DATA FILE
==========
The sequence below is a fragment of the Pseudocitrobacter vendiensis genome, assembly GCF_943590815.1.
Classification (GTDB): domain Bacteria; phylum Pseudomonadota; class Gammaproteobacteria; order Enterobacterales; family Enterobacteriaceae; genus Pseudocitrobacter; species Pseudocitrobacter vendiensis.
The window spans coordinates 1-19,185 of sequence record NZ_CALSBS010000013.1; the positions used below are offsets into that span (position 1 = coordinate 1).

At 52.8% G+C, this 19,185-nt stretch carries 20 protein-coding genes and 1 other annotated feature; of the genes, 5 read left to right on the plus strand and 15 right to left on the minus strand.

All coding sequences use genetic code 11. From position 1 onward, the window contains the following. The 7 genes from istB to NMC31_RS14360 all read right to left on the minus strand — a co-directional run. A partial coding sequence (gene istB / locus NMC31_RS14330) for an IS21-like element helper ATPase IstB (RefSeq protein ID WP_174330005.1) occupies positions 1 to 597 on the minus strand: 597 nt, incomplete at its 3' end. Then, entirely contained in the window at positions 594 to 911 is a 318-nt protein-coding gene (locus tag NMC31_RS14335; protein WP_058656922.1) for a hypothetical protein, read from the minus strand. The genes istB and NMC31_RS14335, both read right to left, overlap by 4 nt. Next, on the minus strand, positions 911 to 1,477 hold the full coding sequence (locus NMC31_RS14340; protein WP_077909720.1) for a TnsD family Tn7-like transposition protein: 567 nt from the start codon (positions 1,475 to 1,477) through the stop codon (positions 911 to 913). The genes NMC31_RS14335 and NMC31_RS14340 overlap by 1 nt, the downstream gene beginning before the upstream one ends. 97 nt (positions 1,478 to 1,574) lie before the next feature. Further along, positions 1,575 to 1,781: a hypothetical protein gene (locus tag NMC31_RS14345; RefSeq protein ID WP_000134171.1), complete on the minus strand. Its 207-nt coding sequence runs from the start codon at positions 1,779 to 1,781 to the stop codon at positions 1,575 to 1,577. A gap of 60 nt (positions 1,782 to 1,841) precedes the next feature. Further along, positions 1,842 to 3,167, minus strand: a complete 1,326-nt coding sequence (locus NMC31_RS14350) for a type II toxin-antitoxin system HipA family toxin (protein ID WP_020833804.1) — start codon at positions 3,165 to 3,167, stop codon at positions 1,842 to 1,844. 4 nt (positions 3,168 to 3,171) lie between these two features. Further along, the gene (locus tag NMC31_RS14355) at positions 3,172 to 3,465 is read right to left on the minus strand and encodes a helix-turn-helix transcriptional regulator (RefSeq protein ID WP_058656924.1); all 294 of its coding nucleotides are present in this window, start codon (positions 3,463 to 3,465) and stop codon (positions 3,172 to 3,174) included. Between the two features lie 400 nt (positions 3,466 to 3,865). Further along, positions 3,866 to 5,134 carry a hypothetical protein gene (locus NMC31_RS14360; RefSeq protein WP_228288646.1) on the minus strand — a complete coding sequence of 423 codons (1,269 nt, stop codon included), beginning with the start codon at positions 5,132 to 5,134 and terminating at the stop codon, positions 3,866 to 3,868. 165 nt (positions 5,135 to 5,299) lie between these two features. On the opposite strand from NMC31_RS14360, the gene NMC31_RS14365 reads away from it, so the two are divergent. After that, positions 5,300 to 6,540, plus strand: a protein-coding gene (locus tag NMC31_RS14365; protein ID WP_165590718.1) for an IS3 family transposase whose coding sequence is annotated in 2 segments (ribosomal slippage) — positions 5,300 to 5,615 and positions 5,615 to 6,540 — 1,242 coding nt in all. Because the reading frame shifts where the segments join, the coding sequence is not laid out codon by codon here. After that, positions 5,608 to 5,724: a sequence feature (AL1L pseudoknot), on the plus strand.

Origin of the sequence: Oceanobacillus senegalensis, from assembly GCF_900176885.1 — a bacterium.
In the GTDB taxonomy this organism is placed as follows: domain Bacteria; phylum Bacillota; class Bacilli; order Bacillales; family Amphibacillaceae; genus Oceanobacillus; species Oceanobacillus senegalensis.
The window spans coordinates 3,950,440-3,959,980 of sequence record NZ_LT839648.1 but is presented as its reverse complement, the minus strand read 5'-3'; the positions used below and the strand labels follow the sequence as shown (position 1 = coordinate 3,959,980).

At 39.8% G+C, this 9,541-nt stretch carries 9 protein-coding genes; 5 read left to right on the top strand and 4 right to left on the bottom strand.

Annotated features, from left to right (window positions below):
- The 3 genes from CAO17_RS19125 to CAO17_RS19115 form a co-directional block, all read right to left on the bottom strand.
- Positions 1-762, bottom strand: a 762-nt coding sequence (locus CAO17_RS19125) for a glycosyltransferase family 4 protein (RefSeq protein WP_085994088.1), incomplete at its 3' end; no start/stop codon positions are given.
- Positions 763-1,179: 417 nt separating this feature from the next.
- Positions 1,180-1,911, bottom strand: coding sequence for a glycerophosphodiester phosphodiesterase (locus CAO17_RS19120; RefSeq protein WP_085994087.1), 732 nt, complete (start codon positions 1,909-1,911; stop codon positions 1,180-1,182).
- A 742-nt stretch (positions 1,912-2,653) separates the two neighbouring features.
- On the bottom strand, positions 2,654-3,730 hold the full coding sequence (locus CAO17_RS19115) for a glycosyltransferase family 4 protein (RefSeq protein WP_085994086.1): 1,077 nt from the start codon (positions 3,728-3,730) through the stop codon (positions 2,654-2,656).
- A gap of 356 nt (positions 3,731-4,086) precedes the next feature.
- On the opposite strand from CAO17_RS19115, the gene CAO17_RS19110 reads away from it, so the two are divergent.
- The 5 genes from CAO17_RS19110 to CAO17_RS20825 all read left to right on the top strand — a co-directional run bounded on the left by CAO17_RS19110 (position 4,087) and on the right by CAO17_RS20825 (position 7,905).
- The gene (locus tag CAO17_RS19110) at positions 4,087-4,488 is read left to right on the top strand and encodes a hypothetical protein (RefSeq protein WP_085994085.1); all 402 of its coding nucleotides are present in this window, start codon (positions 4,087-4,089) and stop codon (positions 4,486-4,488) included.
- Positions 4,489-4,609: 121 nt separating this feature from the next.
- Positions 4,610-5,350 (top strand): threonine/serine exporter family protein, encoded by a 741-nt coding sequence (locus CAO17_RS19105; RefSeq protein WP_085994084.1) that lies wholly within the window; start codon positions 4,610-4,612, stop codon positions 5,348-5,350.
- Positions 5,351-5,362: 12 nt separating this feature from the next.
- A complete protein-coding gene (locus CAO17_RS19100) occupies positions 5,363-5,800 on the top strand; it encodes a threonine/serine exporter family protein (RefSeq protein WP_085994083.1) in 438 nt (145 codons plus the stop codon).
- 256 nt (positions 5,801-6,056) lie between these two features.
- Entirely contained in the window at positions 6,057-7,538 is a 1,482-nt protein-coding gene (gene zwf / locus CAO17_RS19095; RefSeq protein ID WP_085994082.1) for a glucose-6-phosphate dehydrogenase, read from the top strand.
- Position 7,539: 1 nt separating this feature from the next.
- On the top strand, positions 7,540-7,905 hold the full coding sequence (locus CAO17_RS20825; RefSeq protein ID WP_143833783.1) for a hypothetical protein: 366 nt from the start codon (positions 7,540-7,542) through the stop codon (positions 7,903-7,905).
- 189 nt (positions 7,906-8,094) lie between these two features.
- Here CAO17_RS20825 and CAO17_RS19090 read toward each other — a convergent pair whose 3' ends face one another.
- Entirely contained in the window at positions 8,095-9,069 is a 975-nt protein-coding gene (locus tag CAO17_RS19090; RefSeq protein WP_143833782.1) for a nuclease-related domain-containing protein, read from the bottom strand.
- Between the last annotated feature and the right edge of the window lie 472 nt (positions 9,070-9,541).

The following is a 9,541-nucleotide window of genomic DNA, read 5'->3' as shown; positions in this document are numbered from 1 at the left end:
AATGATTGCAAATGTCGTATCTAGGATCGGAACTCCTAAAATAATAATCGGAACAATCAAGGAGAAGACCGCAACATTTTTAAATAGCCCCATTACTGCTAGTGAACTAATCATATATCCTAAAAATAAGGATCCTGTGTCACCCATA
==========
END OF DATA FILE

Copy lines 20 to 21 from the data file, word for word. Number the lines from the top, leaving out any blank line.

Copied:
- The gene (locus tag CAO17_RS19110) at positions 4,087-4,488 is read left to right on the top strand and encodes a hypothetical protein (RefSeq protein WP_085994085.1); all 402 of its coding nucleotides are present in this window, start codon (positions 4,087-4,089) and stop codon (positions 4,486-4,488) included.
- Positions 4,489-4,609: 121 nt separating this feature from the next.